The Lyman Reserve sits at the mouth of Red Brook, a pristine coldwater stream where rare sea-run brook trout spawn. Led by Theodore Lyman in the late 1800s, the Lyman family purchased hundreds of acres around Red Brook to conserve a critical habitat for these native “salters.”
The land that surrounds Red Brook is ecologically rich; with wooded uplands, swampy wetlands, and sandy shores, the Lyman Reserve is a fascinating place for outdoor enthusiasts to explore. Visit in summer to paddle the sparkling waters of Buttermilk Bay, or in fall to hike or fish by the red maple swamp. In the distance, catch a glimpse of the Cape Cod Canal railroad bridge towering above the trees.
More than a mile of hiking trails snake through the Lyman Reserve, providing a gateway to explore this naturally diverse treasure. (Download trail map)
From the parking area, follow the left-leading trail to discover a 1.5-mile path through wetlands and woodlands. Soak up stunning views of swamps and salt marshes as you cross a rustic footbridge over Red Brook. Keep following the trail along the stream, or turn left to loop through a patch of scrubby pine barrens.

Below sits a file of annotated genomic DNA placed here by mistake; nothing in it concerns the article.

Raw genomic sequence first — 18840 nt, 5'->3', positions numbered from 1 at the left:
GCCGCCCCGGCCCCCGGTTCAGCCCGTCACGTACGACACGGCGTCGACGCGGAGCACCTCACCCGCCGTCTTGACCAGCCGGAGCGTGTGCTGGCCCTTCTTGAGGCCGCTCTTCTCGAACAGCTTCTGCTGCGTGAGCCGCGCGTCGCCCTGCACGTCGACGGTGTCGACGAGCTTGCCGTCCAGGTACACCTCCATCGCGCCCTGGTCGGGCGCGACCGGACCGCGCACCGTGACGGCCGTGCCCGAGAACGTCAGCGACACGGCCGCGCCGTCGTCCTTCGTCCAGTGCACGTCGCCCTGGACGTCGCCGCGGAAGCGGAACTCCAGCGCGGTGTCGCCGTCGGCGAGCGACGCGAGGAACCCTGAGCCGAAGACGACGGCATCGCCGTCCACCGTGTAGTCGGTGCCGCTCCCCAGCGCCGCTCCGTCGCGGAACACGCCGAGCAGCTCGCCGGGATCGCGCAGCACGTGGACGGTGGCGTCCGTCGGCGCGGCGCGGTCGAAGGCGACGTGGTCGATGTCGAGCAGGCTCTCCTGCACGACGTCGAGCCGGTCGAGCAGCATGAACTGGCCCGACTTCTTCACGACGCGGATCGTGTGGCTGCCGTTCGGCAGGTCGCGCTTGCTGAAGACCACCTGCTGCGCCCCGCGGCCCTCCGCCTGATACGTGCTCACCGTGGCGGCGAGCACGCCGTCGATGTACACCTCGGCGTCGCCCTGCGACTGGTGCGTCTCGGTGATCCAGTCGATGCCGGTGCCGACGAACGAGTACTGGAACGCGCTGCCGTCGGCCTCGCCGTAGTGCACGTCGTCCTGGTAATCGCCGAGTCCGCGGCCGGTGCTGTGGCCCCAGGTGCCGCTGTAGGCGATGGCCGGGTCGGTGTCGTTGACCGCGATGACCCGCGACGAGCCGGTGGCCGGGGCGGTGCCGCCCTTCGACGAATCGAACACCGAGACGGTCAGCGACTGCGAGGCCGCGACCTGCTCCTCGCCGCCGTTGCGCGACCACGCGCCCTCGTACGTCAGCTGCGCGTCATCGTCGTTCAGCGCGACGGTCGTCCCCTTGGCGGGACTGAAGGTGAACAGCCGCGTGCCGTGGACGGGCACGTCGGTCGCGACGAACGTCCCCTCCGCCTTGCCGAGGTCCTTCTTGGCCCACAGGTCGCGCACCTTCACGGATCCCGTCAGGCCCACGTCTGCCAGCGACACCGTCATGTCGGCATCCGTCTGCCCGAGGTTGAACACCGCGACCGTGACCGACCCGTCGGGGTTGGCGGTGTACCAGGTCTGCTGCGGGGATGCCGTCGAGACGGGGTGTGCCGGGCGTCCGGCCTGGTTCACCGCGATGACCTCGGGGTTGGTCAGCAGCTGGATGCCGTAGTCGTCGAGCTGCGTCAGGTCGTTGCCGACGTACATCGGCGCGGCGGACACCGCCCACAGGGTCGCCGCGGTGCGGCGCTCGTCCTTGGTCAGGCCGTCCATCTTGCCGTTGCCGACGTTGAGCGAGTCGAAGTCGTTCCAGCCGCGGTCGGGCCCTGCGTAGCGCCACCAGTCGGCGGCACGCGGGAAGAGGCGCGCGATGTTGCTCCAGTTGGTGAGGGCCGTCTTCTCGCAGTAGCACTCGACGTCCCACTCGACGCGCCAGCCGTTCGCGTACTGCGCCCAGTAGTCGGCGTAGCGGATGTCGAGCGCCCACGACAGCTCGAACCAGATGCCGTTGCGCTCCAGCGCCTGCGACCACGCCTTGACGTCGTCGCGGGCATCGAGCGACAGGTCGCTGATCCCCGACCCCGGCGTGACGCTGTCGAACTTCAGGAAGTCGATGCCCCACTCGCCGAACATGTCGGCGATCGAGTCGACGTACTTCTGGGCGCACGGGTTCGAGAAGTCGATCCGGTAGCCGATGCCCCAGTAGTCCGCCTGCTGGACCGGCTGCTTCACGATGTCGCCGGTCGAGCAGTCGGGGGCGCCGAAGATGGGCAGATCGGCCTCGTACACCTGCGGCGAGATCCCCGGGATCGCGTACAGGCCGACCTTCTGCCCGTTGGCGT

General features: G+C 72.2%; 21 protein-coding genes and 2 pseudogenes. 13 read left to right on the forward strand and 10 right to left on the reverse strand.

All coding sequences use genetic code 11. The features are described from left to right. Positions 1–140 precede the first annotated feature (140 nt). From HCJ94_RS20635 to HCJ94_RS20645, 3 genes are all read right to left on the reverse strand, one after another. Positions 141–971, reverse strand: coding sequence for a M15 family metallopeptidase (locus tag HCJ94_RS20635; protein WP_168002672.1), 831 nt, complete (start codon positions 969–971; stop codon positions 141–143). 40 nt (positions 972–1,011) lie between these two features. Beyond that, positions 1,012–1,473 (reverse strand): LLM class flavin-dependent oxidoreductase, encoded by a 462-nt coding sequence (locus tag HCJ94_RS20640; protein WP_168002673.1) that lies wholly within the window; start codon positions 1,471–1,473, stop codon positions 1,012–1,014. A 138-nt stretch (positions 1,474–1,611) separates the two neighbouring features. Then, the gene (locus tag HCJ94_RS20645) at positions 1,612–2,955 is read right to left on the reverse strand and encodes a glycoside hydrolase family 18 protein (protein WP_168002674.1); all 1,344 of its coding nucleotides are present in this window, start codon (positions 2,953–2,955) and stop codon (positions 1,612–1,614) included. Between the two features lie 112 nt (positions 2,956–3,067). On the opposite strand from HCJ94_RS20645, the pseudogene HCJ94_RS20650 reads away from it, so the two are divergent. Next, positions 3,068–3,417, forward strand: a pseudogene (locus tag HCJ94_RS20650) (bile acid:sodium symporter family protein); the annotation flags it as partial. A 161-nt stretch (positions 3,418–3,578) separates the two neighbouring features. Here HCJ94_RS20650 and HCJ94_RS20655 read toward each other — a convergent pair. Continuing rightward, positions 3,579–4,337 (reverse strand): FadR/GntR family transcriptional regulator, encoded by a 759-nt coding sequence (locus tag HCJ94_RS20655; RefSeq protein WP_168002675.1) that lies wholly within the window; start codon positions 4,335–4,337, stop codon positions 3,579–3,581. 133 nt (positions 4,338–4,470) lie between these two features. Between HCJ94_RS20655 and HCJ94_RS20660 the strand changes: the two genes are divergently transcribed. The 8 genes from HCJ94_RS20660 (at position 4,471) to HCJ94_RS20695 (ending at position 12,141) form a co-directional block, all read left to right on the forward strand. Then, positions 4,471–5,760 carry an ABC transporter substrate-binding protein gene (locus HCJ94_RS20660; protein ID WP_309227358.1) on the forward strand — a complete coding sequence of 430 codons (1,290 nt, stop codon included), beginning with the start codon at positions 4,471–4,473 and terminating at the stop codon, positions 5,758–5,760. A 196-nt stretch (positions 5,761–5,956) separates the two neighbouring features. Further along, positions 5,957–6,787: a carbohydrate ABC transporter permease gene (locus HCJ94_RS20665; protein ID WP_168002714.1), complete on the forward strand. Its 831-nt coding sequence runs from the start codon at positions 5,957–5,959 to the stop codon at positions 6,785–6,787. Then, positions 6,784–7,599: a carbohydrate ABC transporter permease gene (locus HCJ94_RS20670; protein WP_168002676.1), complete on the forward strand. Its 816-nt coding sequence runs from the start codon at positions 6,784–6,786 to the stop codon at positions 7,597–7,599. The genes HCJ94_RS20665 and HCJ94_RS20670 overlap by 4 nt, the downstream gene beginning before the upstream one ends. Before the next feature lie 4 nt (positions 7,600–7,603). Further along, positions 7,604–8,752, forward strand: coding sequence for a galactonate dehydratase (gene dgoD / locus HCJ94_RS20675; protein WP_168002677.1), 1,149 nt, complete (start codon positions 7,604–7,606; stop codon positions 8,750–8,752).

To reach the beach, carefully cross Red Brook Road toward the yellow Lyman Cottage. You’ll enjoy the short, scenic quarter-mile trail leading to the gently lapping waves of Buttermilk Bay. For paddlers, this path is just the right length to carry a kayak or paddleboard to the water’s edge.
The Trustees recommends taking at least an hour to explore this property. But with so much to see and do here, we suggest you forget your watch at home and let adventure lead.
Habitats & Wildlife
The star of the Lyman Reserve is Red Brook, a spring-fed coldwater stream that’s home to one of the best native sea-run brook trout fisheries in the eastern United States. Red Brook is a popular destination for fly fishers – but it’s catch-and-release only to protect the future of the fishery. Freshwater wetlands along Red Brook give way to forested uplands, where a mix of pines and oaks grow.
Tucked away on the other side of the road, Buttermilk Bay’s coastal shoreline features a sandy beach and salt marsh where wildlife like herons and egrets thrive. Peek into the marsh to search for blue crabs, and watch for ospreys that nest near the shore in summer.
The Trustees preserve, for public use and enjoyment, properties of exceptional scenic, historic, and ecological value in Massachusetts.